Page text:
Disability Etiquette

Hints for Using Correct Terminology

Sourced from the Western Cape Association for Persons with Disabilities website.
Very useful information and tips.




Persons with disabilities.
Disabled people
Physically challenged.
Differently abled
The disability rights movement of South Africa accepts both these terms
Johnny is a child with cerebral palsy Johnny suffers from cerebral palsy.
Johnny is afflicted with cerebral palsy.
Johnny is a victim of cerebral palsy
All 3 cast disabilities as negative.
Suffers from indicates ongoing pain and torment, which is not the case for most people with disabilities.
Afflicted with denotes a disease, which most disabilities are not.
Victim ofimplies that a crime is being committed on the person who has a disability.
‘uses a wheelchair’ ‘wheelchair bound’ or
‘confined to a wheelchair’
People see their wheelchairs as a convenient mode of transportation, not prisons, and the “bound/confined” phrase belies the fact that many people with motor disabilities engage in activities without their wheelchairs, including driving and sleeping.
‘disability’ ‘handicap’
Differently abled
‘physically/mentally challenged (who isn’t?)
The word “handicap” derives from the phrase “cap in hand”, referring to a beggar, and is despised by most people with disabilities.
‘people without disabilities’
These terms are inappropriate and inaccurate.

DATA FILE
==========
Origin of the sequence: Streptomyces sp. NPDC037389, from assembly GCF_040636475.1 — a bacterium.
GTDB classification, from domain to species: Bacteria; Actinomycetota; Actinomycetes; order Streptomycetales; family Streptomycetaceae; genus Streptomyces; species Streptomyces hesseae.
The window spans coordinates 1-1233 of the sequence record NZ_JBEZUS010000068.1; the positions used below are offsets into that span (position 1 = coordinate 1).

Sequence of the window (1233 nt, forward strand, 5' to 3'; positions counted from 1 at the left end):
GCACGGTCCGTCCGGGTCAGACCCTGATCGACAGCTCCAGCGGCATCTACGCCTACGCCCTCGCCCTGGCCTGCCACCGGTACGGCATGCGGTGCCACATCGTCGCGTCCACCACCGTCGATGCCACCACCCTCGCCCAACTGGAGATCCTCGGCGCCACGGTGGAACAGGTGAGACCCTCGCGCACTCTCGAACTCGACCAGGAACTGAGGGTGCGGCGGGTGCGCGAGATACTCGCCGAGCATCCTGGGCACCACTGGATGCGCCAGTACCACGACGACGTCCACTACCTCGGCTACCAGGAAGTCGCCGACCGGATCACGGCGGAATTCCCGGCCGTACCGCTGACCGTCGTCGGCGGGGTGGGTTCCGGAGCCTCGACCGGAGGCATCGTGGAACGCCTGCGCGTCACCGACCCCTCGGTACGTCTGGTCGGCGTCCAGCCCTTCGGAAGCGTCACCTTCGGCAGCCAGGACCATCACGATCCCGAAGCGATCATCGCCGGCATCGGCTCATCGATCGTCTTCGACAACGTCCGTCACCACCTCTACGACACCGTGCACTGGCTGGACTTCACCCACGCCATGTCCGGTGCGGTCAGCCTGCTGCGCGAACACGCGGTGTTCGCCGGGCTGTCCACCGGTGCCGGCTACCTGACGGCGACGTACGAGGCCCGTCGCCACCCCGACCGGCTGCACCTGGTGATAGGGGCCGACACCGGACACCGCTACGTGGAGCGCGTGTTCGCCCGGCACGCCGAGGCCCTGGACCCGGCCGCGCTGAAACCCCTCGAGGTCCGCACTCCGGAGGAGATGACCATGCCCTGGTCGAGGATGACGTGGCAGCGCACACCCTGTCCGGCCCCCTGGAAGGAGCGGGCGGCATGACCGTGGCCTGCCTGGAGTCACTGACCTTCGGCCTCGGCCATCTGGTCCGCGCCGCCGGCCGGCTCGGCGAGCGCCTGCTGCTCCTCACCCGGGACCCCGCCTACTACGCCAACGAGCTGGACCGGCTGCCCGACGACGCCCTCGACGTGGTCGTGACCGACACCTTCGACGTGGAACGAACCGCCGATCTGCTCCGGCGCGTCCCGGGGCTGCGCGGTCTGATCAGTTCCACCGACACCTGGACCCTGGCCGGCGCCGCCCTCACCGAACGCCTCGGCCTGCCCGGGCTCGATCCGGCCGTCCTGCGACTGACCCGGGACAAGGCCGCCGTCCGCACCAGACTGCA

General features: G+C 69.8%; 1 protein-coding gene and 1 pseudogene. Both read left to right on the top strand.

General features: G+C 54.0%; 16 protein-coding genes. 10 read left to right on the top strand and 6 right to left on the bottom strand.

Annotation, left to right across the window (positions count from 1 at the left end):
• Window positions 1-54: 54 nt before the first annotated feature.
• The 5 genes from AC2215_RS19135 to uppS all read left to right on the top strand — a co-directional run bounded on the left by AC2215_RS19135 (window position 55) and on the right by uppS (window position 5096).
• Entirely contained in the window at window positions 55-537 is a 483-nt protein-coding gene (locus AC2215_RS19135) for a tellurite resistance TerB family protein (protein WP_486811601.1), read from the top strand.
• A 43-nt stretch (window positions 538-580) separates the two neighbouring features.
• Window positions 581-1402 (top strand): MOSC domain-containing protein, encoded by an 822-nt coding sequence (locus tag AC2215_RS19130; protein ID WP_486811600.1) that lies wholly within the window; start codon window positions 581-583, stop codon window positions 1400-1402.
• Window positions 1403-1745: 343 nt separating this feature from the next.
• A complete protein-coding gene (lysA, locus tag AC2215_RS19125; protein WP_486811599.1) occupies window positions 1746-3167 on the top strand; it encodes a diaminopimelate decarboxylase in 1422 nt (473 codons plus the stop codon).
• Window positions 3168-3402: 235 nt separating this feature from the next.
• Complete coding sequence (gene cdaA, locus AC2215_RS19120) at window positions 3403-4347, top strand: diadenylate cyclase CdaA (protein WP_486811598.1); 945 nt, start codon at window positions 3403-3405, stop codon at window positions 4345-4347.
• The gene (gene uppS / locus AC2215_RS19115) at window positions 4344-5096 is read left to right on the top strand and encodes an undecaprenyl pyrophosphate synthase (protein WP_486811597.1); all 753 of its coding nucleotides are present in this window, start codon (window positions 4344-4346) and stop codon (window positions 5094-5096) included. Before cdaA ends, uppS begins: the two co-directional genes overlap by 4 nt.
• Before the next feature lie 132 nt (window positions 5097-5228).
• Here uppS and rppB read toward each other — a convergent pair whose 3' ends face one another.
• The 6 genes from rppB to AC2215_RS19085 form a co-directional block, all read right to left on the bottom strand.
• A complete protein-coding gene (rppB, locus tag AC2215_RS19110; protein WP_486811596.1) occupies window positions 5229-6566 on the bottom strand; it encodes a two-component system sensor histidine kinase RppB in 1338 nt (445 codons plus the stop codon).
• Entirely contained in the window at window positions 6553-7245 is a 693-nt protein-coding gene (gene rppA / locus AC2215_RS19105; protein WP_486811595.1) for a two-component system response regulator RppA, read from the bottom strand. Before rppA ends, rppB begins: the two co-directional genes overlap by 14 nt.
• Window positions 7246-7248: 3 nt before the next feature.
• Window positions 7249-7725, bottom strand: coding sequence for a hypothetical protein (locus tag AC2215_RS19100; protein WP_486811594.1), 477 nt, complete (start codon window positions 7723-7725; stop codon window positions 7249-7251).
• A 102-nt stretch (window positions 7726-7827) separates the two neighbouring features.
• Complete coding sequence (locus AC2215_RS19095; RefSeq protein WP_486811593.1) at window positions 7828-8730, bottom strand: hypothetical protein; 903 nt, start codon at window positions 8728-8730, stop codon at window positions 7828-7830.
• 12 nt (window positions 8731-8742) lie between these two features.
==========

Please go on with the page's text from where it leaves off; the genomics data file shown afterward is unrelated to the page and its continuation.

‘patient’ Most disabilities are not a disease.
Do not call person with a disability a “patient” unless referring to a hospital setting.
In an occupational and physical therapy context, “client” or “customer” is preferred.
‘person living with AIDS’
Person with diabetes
‘AIDS victim’
‘she’s a diabetic’
Some diseases by legal definition are considered disabilities.
Victimization imagery or defining the person by the disease is inappropriate.
Deaf ‘Deaf-mute’
‘Deaf and dumb’
People who consider themselves as part of Deaf culture refer to themselves as “Deaf” with a capital “D”.
Because their culture derives from their language, they may be identified in the same way as other cultural groups, for example “Shangaan”.
‘born without arms’
‘congenital disability’
‘birth defect’
A person may be “born without arms” or “has a congenital disability,” but is probably not defective.
‘person with Down’s Syndrome’
‘person with cerebral palsy’
‘person with epilepsy’
‘cerebral palsied’
These terms define the person by their condition, and should be avoided at all costs.
Hint: Always refer to the person first, and then the disability
“person with an intellectual disability”, or
“person with a psychiatric disability”
‘mentally retarded’
‘brain damaged’
These terms have a negative connotation.



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